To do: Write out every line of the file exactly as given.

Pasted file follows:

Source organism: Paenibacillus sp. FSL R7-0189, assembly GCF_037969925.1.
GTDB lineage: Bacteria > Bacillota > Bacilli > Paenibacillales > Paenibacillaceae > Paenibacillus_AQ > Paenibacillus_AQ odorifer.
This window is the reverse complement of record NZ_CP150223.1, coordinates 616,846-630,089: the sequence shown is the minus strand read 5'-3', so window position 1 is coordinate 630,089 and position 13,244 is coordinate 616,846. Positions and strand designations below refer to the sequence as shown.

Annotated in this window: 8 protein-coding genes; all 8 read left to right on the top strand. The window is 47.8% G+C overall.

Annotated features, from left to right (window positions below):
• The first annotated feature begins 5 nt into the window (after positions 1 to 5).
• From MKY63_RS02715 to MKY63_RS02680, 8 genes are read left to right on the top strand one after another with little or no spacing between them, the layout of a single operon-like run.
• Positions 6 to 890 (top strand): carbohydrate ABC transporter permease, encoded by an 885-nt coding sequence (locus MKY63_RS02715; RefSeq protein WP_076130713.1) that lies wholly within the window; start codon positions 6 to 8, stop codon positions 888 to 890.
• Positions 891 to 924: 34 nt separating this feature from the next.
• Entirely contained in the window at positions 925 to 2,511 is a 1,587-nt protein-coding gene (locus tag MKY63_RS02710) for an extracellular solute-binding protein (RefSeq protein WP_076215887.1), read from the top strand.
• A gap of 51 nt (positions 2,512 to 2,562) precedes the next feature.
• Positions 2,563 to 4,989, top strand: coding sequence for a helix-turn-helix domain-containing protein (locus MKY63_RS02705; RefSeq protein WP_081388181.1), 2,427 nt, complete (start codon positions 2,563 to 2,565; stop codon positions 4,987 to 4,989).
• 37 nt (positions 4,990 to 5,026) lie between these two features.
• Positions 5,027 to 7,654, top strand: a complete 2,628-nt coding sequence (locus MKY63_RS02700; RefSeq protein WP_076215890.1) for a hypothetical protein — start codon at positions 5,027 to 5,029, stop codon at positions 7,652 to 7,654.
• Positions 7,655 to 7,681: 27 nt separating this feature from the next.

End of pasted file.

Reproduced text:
Source organism: Paenibacillus sp. FSL R7-0189, assembly GCF_037969925.1.
GTDB lineage: Bacteria > Bacillota > Bacilli > Paenibacillales > Paenibacillaceae > Paenibacillus_AQ > Paenibacillus_AQ odorifer.
This window is the reverse complement of record NZ_CP150223.1, coordinates 616,846-630,089: the sequence shown is the minus strand read 5'-3', so window position 1 is coordinate 630,089 and position 13,244 is coordinate 616,846. Positions and strand designations below refer to the sequence as shown.

Annotated in this window: 8 protein-coding genes; all 8 read left to right on the top strand. The window is 47.8% G+C overall.

Annotated features, from left to right (window positions below):
• The first annotated feature begins 5 nt into the window (after positions 1 to 5).
• From MKY63_RS02715 to MKY63_RS02680, 8 genes are read left to right on the top strand one after another with little or no spacing between them, the layout of a single operon-like run.
• Positions 6 to 890 (top strand): carbohydrate ABC transporter permease, encoded by an 885-nt coding sequence (locus MKY63_RS02715; RefSeq protein WP_076130713.1) that lies wholly within the window; start codon positions 6 to 8, stop codon positions 888 to 890.
• Positions 891 to 924: 34 nt separating this feature from the next.
• Entirely contained in the window at positions 925 to 2,511 is a 1,587-nt protein-coding gene (locus tag MKY63_RS02710) for an extracellular solute-binding protein (RefSeq protein WP_076215887.1), read from the top strand.
• A gap of 51 nt (positions 2,512 to 2,562) precedes the next feature.
• Positions 2,563 to 4,989, top strand: coding sequence for a helix-turn-helix domain-containing protein (locus MKY63_RS02705; RefSeq protein WP_081388181.1), 2,427 nt, complete (start codon positions 2,563 to 2,565; stop codon positions 4,987 to 4,989).
• 37 nt (positions 4,990 to 5,026) lie between these two features.
• Positions 5,027 to 7,654, top strand: a complete 2,628-nt coding sequence (locus MKY63_RS02700; RefSeq protein WP_076215890.1) for a hypothetical protein — start codon at positions 5,027 to 5,029, stop codon at positions 7,652 to 7,654.
• Positions 7,655 to 7,681: 27 nt separating this feature from the next.